Rockingham County Schools begin machining classes to build a pipeline of advanced manufacturing workers

Manufacturing is one of the top industries in the state. In Rockingham County, manufacturing jobs account for 22% of available employment according to local officials; however, local employers are having difficulty filling available jobs.

“We have more potential contracts than we can possibly fill,” noted Matt Edwards, Human Resources Director at Machine Specialists Inc. “The issue is having someone trained to use the equipment we have. The growth of our business is limited only by the ability to secure qualified employees.”

Therefore, the City of Reidsville in conjunction with the Reidsville Industrial Alliance initiated planning to establish a machining lab on the campus of Reidsville High School. The machining lab is part of a larger strategy called RESET Rockingham, which aims to build the education and workforce in Rockingham County. Partners include Rockingham County Schools’ Career Technical Education (CTE) program, Rockingham Community College (RCC), Workforce Development, Economic Development, non-profit organizations, and local business leaders.

“The necessity of increasing the number of young people that choose a career in advanced manufacturing immediately emerged at the top of RESET Rockingham’s list of priorities,” said Ken Scott, Rockingham County Schools Director of Classified Personnel/CTE. “The Manual Machining program at Reidsville High School constitutes a substantial part of a comprehensive county-wide effort to meet the employment needs of our region in the area of advanced manufacturing and to provide good career opportunities.”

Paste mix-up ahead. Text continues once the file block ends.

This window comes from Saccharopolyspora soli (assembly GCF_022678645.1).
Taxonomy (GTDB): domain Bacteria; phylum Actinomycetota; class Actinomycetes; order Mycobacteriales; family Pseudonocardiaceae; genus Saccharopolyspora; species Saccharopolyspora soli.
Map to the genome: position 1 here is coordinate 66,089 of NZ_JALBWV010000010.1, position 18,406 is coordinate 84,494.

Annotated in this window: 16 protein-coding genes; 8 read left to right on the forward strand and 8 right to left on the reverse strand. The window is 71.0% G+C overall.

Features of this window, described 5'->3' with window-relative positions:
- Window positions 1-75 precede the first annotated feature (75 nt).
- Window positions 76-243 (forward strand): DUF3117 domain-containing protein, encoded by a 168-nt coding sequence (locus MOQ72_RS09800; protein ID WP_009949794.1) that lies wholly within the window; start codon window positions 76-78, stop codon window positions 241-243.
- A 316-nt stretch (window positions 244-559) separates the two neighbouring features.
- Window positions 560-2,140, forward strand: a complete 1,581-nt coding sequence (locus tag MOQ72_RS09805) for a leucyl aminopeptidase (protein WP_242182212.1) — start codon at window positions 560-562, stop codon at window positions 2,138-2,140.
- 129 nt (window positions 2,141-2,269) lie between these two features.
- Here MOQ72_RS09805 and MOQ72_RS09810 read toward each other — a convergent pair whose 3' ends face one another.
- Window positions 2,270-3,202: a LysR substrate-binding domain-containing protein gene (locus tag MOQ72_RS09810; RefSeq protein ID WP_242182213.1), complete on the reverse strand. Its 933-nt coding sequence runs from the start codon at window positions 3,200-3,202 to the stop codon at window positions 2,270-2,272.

In February 2019, the Golden LEAF Foundation awarded $200,000 to RCS to purchase a total of five lathes and five milling machines. Students in 11th and 12th grades are eligible to enroll in the college-level classes. The program started this fall with eight students enrolled.

“The program will help enhance the pipeline of students who are able to gain excellent work-based experience through participation in the Rockingham County Apprenticeship and Technical Opportunities (RockATOP) apprenticeship,” said Scott. “This will increase the number of young people who choose to continue their education at RCC and to provide them with opportunities to thrive in the community. This program is also essential for providing local businesses with opportunities to locate and expand.”

The 15-hour program introduces students to machine shop safety, measuring tools, lathes, drilling machines, saws, milling machines, bench grinders, and layout instruments. Upon completion, students should be able to safely perform the basic operations of measuring, layout, drilling, sawing, turning, and milling. Completers will earn a Manual Machining Certificate and become OSHA certified from Rockingham Community College. The program is expected to graduate eight students each year to provide a steady pipeline of students entering the manufacturing field to meet the needs of local employers.

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